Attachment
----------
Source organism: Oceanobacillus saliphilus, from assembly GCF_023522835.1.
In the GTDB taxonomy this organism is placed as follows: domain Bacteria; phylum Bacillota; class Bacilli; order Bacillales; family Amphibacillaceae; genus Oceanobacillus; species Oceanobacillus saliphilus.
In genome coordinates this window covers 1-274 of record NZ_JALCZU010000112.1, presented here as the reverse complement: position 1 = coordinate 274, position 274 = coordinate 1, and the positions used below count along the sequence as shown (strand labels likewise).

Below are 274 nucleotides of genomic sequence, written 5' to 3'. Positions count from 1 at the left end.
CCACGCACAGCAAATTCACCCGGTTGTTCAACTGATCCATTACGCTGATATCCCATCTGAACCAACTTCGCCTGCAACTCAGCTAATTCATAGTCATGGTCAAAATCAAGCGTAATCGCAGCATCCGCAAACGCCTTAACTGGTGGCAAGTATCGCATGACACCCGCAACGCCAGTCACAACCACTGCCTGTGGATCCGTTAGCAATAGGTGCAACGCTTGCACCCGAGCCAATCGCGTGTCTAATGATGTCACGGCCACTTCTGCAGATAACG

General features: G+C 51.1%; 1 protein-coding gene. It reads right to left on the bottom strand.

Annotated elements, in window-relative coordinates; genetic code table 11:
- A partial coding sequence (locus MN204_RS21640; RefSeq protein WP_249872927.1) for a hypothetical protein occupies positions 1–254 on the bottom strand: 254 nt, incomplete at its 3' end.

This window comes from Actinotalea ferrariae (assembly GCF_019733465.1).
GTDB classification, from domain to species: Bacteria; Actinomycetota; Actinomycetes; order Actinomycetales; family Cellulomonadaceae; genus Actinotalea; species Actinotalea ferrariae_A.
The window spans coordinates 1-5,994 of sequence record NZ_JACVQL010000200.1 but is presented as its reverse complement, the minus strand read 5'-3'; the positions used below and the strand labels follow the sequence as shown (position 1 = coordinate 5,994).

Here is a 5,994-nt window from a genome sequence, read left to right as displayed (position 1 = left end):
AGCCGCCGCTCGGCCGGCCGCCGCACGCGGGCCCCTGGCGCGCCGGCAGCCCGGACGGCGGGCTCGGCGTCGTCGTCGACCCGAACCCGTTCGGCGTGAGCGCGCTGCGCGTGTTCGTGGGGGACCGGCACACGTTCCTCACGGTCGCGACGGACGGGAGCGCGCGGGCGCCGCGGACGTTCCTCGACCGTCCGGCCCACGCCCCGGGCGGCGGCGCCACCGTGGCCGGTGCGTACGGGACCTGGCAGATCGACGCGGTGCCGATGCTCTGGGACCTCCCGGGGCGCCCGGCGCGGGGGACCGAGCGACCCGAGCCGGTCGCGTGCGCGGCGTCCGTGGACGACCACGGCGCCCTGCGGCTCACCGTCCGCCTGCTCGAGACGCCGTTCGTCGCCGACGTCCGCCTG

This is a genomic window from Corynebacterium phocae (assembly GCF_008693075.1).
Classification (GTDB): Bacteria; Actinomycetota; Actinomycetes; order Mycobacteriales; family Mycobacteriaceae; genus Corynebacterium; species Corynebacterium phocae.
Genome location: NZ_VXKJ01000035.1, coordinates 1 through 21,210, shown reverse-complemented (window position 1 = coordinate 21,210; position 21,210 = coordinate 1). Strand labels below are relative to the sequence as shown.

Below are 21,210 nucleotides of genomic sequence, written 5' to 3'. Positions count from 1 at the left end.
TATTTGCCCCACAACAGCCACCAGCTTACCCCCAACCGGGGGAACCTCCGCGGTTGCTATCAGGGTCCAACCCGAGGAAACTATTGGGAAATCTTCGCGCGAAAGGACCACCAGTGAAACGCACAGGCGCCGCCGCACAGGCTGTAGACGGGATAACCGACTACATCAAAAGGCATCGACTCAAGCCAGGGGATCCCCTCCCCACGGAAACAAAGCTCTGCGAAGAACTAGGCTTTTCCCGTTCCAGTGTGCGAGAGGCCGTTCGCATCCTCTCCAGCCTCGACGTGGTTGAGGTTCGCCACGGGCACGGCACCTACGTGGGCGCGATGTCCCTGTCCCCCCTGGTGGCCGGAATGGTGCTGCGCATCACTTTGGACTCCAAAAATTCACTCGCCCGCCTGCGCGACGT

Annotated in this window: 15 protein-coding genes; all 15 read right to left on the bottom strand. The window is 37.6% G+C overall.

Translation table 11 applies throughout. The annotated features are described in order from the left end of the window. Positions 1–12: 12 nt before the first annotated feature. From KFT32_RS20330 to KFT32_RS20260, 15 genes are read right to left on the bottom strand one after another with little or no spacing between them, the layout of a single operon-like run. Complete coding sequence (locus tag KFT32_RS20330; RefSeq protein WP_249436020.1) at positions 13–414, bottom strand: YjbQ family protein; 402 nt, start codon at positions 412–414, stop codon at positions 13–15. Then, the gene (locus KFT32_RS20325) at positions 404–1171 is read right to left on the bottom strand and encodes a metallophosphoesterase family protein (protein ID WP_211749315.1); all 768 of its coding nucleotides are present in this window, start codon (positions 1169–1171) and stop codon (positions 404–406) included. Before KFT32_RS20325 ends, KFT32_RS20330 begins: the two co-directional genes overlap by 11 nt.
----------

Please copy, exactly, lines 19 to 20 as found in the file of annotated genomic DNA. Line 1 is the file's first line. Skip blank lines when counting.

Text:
Annotated in this window: 15 protein-coding genes; all 15 read right to left on the bottom strand. The window is 37.6% G+C overall.

Translation table 11 applies throughout. The annotated features are described in order from the left end of the window. Positions 1–12: 12 nt before the first annotated feature. From KFT32_RS20330 to KFT32_RS20260, 15 genes are read right to left on the bottom strand one after another with little or no spacing between them, the layout of a single operon-like run. Complete coding sequence (locus tag KFT32_RS20330; RefSeq protein WP_249436020.1) at positions 13–414, bottom strand: YjbQ family protein; 402 nt, start codon at positions 412–414, stop codon at positions 13–15. Then, the gene (locus KFT32_RS20325) at positions 404–1171 is read right to left on the bottom strand and encodes a metallophosphoesterase family protein (protein ID WP_211749315.1); all 768 of its coding nucleotides are present in this window, start codon (positions 1169–1171) and stop codon (positions 404–406) included. Before KFT32_RS20325 ends, KFT32_RS20330 begins: the two co-directional genes overlap by 11 nt.